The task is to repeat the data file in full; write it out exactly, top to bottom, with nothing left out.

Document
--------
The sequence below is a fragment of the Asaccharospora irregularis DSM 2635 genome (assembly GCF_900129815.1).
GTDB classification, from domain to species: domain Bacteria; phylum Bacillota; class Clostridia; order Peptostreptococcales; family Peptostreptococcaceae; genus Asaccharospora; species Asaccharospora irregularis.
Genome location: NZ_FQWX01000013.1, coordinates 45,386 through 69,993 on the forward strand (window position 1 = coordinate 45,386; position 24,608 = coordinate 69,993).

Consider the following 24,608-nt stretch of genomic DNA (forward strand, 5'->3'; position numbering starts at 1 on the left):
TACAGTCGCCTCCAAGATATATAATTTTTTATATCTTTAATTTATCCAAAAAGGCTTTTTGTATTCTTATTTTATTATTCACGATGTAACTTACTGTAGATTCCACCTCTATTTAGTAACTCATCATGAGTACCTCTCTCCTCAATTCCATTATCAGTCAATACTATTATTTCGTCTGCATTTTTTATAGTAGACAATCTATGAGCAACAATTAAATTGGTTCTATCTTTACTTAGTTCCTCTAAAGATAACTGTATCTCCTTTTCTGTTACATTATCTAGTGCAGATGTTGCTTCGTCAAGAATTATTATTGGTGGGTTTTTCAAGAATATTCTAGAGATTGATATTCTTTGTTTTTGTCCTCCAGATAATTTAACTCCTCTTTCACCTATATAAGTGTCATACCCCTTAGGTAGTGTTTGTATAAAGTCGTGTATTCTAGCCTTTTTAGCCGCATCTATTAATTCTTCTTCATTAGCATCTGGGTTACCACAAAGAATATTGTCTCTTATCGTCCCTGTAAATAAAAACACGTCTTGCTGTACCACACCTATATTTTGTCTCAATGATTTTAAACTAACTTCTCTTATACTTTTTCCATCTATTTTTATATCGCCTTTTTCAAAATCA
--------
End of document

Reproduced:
The sequence below is a fragment of the Asaccharospora irregularis DSM 2635 genome (assembly GCF_900129815.1).
GTDB classification, from domain to species: domain Bacteria; phylum Bacillota; class Clostridia; order Peptostreptococcales; family Peptostreptococcaceae; genus Asaccharospora; species Asaccharospora irregularis.
Genome location: NZ_FQWX01000013.1, coordinates 45,386 through 69,993 on the forward strand (window position 1 = coordinate 45,386; position 24,608 = coordinate 69,993).

Consider the following 24,608-nt stretch of genomic DNA (forward strand, 5'->3'; position numbering starts at 1 on the left):
TACAGTCGCCTCCAAGATATATAATTTTTTATATCTTTAATTTATCCAAAAAGGCTTTTTGTATTCTTATTTTATTATTCACGATGTAACTTACTGTAGATTCCACCTCTATTTAGTAACTCATCATGAGTACCTCTCTCCTCAATTCCATTATCAGTCAATACTATTATTTCGTCTGCATTTTTTATAGTAGACAATCTATGAGCAACAATTAAATTGGTTCTATCTTTACTTAGTTCCTCTAAAGATAACTGTATCTCCTTTTCTGTTACATTATCTAGTGCAGATGTTGCTTCGTCAAGAATTATTATTGGTGGGTTTTTCAAGAATATTCTAGAGATTGATATTCTTTGTTTTTGTCCTCCAGATAATTTAACTCCTCTTTCACCTATATAAGTGTCATACCCCTTAGGTAGTGTTTGTATAAAGTCGTGTATTCTAGCCTTTTTAGCCGCATCTATTAATTCTTCTTCATTAGCATCTGGGTTACCACAAAGAATATTGTCTCTTATCGTCCCTGTAAATAAAAACACGTCTTGCTGTACCACACCTATATTTTGTCTCAATGATTTTAAACTAACTTCTCTTATACTTTTTCCATCTATTTTTATATCGCCTTTTTCAAAATCA